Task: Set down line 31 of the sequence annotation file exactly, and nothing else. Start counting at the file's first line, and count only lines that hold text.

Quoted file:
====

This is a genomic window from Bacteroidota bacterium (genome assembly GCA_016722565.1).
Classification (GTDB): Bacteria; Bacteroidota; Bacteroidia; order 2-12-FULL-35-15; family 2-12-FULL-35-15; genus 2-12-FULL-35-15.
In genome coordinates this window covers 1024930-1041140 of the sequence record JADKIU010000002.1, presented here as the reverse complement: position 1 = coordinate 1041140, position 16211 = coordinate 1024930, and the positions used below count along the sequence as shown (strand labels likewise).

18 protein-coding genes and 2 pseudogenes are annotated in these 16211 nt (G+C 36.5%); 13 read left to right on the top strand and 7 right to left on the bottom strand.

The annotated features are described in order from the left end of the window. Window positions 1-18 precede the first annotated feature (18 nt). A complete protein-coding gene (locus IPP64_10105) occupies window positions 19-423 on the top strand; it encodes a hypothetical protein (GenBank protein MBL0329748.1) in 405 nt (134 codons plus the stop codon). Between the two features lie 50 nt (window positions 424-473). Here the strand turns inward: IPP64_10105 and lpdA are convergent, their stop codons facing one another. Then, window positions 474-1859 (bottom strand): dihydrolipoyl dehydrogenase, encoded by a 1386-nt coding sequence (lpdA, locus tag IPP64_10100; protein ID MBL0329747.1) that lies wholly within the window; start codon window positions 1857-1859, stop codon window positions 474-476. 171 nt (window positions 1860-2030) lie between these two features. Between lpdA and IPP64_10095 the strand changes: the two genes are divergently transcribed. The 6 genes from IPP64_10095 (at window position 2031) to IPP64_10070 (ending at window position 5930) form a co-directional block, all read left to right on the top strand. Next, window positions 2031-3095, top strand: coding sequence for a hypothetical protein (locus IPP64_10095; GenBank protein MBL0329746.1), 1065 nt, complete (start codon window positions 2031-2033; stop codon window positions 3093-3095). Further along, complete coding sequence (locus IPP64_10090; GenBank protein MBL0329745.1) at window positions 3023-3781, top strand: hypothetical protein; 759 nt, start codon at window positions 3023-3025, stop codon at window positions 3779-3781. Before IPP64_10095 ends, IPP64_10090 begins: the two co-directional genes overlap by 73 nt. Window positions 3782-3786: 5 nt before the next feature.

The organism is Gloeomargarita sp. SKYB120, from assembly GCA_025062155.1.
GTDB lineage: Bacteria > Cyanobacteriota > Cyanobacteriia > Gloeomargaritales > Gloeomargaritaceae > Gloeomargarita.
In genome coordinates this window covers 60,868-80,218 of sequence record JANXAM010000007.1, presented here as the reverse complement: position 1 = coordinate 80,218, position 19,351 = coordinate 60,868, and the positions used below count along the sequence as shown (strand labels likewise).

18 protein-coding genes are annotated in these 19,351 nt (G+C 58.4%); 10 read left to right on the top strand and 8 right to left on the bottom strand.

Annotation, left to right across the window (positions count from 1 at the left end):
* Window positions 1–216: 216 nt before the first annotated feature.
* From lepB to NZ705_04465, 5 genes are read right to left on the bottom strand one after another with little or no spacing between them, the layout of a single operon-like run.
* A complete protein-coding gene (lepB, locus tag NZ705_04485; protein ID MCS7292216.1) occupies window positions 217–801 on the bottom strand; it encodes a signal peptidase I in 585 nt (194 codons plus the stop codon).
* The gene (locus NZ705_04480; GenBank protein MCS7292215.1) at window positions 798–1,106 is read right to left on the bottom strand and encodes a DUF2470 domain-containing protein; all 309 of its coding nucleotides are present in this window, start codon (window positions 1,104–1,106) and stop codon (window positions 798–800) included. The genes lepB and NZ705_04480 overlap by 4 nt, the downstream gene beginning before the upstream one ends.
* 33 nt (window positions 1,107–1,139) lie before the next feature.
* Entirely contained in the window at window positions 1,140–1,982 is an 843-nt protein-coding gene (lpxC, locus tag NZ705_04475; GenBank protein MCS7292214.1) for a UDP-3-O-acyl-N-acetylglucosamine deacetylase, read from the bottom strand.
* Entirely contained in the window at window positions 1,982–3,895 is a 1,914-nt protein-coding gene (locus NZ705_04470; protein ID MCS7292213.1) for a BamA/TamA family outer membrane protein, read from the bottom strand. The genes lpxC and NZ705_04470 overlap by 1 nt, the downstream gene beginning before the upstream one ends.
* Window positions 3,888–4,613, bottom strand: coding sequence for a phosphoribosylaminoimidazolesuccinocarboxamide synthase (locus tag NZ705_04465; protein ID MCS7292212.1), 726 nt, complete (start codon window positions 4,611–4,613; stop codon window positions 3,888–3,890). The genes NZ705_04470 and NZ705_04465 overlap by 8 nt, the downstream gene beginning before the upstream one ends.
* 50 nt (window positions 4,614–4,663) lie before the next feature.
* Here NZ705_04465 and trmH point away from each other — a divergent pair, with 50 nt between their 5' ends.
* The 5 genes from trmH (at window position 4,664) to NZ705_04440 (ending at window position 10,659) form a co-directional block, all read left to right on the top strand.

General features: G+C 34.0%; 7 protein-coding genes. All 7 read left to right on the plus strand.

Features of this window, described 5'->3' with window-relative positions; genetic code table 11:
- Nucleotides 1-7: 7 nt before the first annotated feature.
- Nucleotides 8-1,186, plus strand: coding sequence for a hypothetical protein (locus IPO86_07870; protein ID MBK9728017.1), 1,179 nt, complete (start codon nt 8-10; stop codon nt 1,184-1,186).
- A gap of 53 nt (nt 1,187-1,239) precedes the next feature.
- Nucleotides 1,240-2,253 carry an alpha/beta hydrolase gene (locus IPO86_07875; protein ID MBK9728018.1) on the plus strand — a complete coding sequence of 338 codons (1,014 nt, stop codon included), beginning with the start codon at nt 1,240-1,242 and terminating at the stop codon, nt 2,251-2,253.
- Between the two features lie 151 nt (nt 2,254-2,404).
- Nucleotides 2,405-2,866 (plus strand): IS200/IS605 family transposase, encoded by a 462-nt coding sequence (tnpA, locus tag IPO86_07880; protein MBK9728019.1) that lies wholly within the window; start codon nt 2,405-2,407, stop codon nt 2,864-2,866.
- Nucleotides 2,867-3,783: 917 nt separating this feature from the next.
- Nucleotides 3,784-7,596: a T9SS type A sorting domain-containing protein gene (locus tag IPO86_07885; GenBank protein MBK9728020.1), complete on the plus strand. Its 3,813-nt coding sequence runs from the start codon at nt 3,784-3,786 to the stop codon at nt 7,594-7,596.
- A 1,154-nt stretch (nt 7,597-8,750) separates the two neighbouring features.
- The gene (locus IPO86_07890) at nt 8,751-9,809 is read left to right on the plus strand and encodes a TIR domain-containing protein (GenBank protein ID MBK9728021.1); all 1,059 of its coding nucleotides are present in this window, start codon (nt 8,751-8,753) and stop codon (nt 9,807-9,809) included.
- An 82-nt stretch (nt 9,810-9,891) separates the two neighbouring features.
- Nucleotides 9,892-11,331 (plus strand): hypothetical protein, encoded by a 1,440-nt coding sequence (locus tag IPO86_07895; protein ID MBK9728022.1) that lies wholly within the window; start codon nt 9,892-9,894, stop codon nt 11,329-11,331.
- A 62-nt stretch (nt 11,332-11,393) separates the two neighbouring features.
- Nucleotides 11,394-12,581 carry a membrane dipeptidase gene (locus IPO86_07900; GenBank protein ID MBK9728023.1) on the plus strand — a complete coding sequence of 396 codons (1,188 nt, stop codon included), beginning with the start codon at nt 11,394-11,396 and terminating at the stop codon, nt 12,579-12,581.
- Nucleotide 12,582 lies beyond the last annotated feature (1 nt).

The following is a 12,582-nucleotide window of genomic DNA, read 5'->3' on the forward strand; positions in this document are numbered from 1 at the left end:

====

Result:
- Nucleotides 3,784-7,596: a T9SS type A sorting domain-containing protein gene (locus tag IPO86_07885; GenBank protein MBK9728020.1), complete on the plus strand. Its 3,813-nt coding sequence runs from the start codon at nt 3,784-3,786 to the stop codon at nt 7,594-7,596.